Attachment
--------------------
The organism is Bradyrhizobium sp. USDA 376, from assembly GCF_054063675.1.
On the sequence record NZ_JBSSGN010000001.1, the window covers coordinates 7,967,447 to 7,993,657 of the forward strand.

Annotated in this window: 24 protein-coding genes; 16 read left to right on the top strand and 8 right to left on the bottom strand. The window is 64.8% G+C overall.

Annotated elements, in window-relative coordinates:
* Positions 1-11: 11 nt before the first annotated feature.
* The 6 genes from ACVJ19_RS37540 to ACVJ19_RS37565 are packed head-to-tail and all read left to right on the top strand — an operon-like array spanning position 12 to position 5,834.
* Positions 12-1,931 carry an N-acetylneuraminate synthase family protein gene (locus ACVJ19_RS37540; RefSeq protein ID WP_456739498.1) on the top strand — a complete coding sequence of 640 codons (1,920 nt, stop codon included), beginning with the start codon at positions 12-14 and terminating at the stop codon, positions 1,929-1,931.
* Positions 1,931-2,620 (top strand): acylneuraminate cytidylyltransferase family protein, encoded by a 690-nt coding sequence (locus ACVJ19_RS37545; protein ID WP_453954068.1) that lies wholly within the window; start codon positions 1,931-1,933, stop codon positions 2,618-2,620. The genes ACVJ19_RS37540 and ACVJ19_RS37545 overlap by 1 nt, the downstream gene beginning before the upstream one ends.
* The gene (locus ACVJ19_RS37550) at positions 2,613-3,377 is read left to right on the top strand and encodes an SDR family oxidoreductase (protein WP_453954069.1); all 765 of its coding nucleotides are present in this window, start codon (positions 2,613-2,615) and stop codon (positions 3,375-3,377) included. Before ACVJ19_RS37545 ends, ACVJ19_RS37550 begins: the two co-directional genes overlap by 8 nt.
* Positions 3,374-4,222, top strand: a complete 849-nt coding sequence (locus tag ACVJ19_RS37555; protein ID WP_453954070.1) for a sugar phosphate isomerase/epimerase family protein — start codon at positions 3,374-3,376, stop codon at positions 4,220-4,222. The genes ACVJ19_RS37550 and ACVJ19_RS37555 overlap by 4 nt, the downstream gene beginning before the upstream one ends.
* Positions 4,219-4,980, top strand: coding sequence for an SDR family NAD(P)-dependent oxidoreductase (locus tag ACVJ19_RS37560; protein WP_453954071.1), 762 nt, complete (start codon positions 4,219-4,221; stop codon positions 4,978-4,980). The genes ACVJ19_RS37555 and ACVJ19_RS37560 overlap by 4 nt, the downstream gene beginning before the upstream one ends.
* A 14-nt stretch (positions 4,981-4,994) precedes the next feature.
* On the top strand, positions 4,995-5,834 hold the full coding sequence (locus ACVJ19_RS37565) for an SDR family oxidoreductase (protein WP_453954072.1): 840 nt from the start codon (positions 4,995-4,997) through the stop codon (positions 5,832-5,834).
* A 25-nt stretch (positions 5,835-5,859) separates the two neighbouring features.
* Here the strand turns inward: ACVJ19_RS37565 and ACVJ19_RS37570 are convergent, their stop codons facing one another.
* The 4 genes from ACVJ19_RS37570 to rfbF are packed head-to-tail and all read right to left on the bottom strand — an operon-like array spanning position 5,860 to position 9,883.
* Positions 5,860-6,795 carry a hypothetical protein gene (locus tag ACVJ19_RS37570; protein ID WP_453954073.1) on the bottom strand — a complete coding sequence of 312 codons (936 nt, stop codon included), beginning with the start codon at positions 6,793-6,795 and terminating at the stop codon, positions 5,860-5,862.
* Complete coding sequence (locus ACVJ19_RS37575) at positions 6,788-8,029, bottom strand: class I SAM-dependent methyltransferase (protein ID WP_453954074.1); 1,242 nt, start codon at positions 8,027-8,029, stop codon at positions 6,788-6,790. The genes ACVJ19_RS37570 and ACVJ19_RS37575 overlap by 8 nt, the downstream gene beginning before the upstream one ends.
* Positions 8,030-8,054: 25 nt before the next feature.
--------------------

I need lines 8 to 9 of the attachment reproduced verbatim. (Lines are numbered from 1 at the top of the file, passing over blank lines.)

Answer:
* Positions 1,931-2,620 (top strand): acylneuraminate cytidylyltransferase family protein, encoded by a 690-nt coding sequence (locus ACVJ19_RS37545; protein ID WP_453954068.1) that lies wholly within the window; start codon positions 1,931-1,933, stop codon positions 2,618-2,620. The genes ACVJ19_RS37540 and ACVJ19_RS37545 overlap by 1 nt, the downstream gene beginning before the upstream one ends.
* The gene (locus ACVJ19_RS37550) at positions 2,613-3,377 is read left to right on the top strand and encodes an SDR family oxidoreductase (protein WP_453954069.1); all 765 of its coding nucleotides are present in this window, start codon (positions 2,613-2,615) and stop codon (positions 3,375-3,377) included. Before ACVJ19_RS37545 ends, ACVJ19_RS37550 begins: the two co-directional genes overlap by 8 nt.